What is the difference between beef cattle born in Canada, but raised and slaughtered in the US versus beef cattle born, raised and slaughtered in the United States? At the end of the day, it is just beef, the great tasting meat that many of us can’t get enough of. Needless to say, Canadian beef producers buckled last week as the USDA issued a final rule modifying their country of origin labeling (COOL) to try to fit within WTO rules.
Of course there is a big difference of opinion on the subject depending on who you are. In Canadian cattle country, farmers are solidly behind the Canadian Cattlemen’s Association president who labeled the decision from USDA as “absurd”. I know of Ontario cattle producers who have schooled me on boxed beef being dumped into Ontario supermarkets and who are surely lamenting this decision. As Canadians we are always looking toward free and fair trade for some of our agricultural commodities. Trade rules like the “cool” labeling scenario has always been looked at as a nontariff barrier to the free trade of livestock across our collective border. Fairness in agricultural trade as in all trade between Canada and United States from a Canadian perspective is usually viewed on whatever the United States thinks it should be.
This is not a slight on our American friends, but it is only an admission of how Canadian US trade issues get settled. From a Canadian perspective, the WTO is always the route we take because bilateral negotiations with our American friends never get us anywhere. Canadians are very aware of where we sit in this relationship, the junior partner always loses. So successive ministers of agriculture through the years have always tried the international route to solve trade irritants. Canadian agriculture always goes that route.
When the ruling was announced, my twitter feed lit up with comments from Canadian beef producers. Some of what was ridiculous, saying that we should shut off the oil tap to our American friends. Can you imagine? How ridiculous is that, with our American friends boosting their own oil production every year. Others commented that they only wanted a fair playing field. It’s been a long, frustrating and winding road for Canadian beef producers. I haven’t even begun to talk about the BSE problem from 10 years ago.
However, to get back to my original question there is no difference between beef steers born in the United States or Canada but slaughtered and processed in the United States. At the end of the day, that McDonald’s hamburger is close to the same on both sides of the border. Yes, I will admit I have a McDonald’s hamburger in Dubai this past January that didn’t quite taste right. May it have had a little bit of horsemeat in it from Europe? I digress. The point being a fully integrated free-flowing continental beef market would be good for both sides of the border. American packing plants close to the border and in the North West of the United States would fully benefit.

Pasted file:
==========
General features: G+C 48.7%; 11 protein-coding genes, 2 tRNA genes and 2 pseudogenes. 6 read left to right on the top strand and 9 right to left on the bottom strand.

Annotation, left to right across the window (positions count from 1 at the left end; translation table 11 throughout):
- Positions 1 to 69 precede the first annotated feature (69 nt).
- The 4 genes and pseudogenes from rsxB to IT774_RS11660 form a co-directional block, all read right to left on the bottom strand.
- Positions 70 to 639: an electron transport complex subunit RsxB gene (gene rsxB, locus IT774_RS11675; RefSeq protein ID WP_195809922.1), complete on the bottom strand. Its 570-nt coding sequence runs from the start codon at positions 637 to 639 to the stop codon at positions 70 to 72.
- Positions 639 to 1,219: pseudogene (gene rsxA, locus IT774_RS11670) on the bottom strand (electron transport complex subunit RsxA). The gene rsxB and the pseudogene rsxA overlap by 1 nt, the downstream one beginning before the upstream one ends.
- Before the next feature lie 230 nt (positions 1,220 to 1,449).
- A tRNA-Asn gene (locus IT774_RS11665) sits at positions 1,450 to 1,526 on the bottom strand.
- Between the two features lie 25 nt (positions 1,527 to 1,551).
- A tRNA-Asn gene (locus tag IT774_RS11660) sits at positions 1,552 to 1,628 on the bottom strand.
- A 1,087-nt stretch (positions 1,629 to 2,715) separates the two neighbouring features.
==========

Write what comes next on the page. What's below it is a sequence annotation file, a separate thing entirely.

This issue can be fiery on both sides of the border, but mainly from the United States. I’ve never made any secret that the greatest opposition and criticism that I have faced over my 19 years writing this column for DTN has come from the American beef group RCalf. They have been the firebrands in the United States against Canadian cattle coming into the United States. In earlier times, if I even gave a whiff of injustice with regard to their stance, my mailbox would fill up with criticism from them. Regardless of what you think of them, there passion for US cattle and beef is focused. They, along with other US cattlemen are very passionate about this country of origin labeling and keeping the status quo. Canadians have responded by asking for several retaliatory options like tariffs on US products. Haven’t we heard all this before?
Of course we have. How will Canada respond? I will give you one guess. There will be no retaliatory actions from the Canadian government, but once again we will go back to the WTO to appeal. That is always our best option, putting our trade action to an international body like the WTO and hoping for the best. You might hear a lot of vitriol from the minister of agriculture but it doesn’t amount to a cow-pie. He knows what he’s up against.
Meanwhile, you would think there has to be a better way. Is this what free trade was supposed to be about? Oh no, not in 1 million years from a Canadian perspective. However, in this country we know it’s not about that. A Canadian steer born in Canada but raised and slaughtered in the United States will remain an issue. Regrettably, I’m sure at the consumer level, it’s all still about cheap and nothing about country of origin labeling. Needless to say, this cat was let out of the bag, when COOL was originally initiated. The toothpaste has been out of the tube for a while now. We have no delusions on any great changes ahead.